Today... a developer shows up in the intern's cube and tells him that the data looks wrong. The intern rubs his forehead and brings up the data in his table editor to see what the developer is talking about. And surely enough, the data looks bad.
The intern turns to his mentor and asks "Why is this data corrupt?"
Remember that our expert DBA is a practitioner of Tao... so he says: "Heed the words of Lao Tzu who said 'When the consistency of the way is known, the mind is receptive to its states of change'..." The intern looked back at his mentor with the look of a glazed donut... he did not understand.
And the Taoist DBA mutters "It is always the drunkard who knows not why he is slumped on the floor."
Learning, the intern slowly realizes he has only himself to blame. The lesson here is to rely on the DBMS to enforce data integrity by using database constraints. When RI and CHECK constraints are defined to the database, then DB2 is receptive to changes in the state of the data and manages them appropriately. So the intern adds the appropriate constraints to the tables and helps the developers to understand the impact so that they code appropriately and do not duplicate the checks that DB2 will now be performing automatically.
After doing all of this the intern turns to his mentor and exclaims "With all of these constraints, my database will never get out of sync, will it!?!?"
The Taoist DBA continued to balance his checkbook, looking for that missing penny.
The lesson here is that even the most meticulously cared for item can become corrupted. Even with database constraints sometimes our data will lack integrity (e.g.., Loading without enforcing constraints.) You must be prepared to get things re-synchronized. This means using the CHECK utility with the DISCARD option to remove data that does not match the constraint. By periodically running the CHECK utility we can review and ensure the validity of the data against the database's referential constraints.
Seeing his intern looking more confident the Taoist DBA decided it was time to teach the youngster humility; he knew his intern was not yet prepared for life as a DBA without a mentor. So he leaned over and whispered another Lao Tzu quote into his intern's ear: "It is easy to maintain a situation while it is still secure" and while he did this he stole the intern's lunch money from his pocket.
At about Noon the intern reached into his pocket to discover it empty. “I am hungry,” said the intern. “Yet I am not,” replied his mentor.
The lesson here is to understand the security and authorization needs of your DB2 databases and applications before you develop them, far in advance of moving to production. Build programs with knowledge of DB2’s abilities in terms of data access and protection. Know what security can be granted and revoked, how to do so, and what the impact will be of doing so. Using secondary authorization Ids can greatly simplify your DB2 security implementation. But understand all of the newer security aspects, too, such as multi-level security, SECADM, trusted contexts, and more. Don't forget about views and how they can help to implement security, too. And by all means, be sure to know your company's security personnel and cooperate with them for database protection. This is especially important if your company has moved security from DB2 to RACF or ACF2.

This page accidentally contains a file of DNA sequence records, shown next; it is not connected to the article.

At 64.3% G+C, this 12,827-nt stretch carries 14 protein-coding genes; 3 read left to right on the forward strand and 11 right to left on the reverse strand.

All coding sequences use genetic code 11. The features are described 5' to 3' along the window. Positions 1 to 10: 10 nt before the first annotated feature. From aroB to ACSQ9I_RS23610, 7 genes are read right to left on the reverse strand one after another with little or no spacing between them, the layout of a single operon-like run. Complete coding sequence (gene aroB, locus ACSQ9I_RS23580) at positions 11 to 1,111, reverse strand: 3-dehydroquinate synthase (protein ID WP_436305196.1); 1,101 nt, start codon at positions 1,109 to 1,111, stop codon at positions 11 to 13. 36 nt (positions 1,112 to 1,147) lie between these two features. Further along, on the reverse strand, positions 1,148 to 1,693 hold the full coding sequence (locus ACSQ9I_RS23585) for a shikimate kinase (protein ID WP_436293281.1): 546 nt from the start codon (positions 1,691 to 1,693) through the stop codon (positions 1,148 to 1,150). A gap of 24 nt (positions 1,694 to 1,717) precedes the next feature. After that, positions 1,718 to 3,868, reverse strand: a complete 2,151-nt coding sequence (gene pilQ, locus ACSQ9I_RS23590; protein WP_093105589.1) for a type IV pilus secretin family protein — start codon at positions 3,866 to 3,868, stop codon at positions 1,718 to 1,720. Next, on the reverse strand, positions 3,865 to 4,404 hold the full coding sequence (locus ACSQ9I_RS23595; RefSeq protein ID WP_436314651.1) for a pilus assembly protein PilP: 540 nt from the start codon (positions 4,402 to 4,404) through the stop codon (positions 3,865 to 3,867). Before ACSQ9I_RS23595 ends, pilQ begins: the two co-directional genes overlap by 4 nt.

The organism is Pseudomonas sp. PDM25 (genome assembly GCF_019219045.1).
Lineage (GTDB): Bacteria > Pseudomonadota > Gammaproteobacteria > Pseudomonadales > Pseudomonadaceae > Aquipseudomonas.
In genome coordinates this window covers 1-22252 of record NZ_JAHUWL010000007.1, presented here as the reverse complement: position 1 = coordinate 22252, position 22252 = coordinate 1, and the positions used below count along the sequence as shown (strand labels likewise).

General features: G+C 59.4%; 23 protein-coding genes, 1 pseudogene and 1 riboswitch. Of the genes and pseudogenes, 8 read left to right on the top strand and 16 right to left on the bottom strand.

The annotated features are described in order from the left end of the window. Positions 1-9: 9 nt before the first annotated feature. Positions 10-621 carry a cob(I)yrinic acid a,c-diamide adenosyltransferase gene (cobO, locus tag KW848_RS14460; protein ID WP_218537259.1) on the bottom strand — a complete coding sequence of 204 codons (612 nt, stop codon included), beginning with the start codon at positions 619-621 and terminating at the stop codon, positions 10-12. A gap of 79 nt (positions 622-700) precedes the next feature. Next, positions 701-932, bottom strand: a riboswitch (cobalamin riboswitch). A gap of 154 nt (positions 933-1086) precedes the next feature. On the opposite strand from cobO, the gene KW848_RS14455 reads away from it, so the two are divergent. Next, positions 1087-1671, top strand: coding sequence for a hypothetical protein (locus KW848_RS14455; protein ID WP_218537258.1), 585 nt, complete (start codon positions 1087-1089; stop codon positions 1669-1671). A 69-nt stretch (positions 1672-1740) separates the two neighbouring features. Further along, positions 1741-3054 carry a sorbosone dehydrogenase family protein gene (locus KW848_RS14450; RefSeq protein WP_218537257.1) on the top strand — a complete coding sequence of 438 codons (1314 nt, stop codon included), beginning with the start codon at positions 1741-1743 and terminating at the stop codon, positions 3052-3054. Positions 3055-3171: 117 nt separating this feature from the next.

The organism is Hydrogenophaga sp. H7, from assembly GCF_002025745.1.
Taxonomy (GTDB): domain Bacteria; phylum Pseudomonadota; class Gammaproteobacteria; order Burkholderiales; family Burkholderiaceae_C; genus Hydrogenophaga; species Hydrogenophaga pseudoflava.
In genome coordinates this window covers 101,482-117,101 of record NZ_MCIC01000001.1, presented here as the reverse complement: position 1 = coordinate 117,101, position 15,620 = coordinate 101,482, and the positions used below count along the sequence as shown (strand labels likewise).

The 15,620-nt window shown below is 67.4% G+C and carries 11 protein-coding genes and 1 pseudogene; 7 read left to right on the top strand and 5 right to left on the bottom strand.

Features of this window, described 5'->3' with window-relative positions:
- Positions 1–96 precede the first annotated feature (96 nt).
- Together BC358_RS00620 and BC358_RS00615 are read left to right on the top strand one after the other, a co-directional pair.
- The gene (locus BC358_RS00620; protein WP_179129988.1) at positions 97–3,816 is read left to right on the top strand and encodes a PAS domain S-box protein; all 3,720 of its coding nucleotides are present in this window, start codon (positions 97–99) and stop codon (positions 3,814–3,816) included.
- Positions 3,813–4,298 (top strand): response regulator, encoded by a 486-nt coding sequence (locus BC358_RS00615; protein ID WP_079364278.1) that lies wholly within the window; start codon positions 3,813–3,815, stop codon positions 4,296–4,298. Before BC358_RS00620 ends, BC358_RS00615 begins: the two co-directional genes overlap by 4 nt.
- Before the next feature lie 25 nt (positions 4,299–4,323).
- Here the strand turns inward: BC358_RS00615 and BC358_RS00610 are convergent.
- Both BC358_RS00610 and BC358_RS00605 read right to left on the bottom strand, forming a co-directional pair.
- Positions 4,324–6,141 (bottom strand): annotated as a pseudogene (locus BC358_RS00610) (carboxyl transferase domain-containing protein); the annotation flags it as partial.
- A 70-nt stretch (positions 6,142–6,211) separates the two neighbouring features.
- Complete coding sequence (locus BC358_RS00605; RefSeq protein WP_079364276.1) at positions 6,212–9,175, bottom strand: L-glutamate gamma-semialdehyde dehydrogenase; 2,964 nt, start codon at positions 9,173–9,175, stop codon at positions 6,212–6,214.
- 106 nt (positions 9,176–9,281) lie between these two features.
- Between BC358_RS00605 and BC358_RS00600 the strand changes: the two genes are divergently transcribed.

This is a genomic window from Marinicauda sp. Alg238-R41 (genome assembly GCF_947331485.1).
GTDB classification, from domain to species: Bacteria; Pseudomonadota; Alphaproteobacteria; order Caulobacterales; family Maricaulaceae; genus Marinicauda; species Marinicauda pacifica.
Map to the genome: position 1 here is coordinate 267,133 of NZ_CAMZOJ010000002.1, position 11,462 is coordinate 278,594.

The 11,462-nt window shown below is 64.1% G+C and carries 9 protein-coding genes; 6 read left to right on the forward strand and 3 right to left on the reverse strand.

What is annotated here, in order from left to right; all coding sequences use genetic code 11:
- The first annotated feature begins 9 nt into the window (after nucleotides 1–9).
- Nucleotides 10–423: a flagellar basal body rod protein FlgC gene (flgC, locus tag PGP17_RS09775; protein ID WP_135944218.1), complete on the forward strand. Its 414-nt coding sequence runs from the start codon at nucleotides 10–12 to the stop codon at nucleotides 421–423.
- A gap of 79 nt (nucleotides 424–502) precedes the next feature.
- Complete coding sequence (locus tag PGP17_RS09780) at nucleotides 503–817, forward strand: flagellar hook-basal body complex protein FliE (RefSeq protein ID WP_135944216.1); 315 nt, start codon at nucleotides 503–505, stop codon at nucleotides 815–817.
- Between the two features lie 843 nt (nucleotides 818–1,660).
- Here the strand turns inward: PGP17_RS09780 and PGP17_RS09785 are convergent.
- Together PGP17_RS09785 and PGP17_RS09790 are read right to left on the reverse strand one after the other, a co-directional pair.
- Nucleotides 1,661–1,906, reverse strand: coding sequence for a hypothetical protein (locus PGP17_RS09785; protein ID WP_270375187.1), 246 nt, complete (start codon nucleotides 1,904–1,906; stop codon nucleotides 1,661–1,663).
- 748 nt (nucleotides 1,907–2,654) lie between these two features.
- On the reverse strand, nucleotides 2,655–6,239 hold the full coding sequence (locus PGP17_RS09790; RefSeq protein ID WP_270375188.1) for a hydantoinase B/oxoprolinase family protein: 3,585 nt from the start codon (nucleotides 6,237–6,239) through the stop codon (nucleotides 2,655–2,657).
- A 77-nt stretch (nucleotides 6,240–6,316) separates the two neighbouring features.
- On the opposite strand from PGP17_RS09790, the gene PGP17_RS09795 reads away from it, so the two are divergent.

So the intern set about cleaning up the security on the test system. About 2 minutes after he started a developer came running into his cubicle acting like his hair was on fire.
"The test system is hosed... nobody can access the tables!" screamed the developer.
"Hmmm..." said the intern, "I'm not sure why that should be the case. All I did was revoke the authority of this application DBA who quit last week. "Why can no one access their tables?” asked the intern of his mentor.
"Can you touch what is not there?" asked the Taoist DBA.
The lesson here is to be very careful with DB2 security. When revoking an authorization GRANTed by a user having WITH GRANT OPTION, the REVOKE will cascade and also remove all the authority the user granted. Consider disallowing WITH GRANT OPTION, especially in production systems. And make sure you understand all of the newer options, such as the ability to REVOKE with the NOT INCLUDING DEPENDENT PRIVILEGES clause.
The intern has a mess to clean up trying to figure out who had access to what in order to get the test environment up and running again. And his mentor rocked back in his chair and grinned...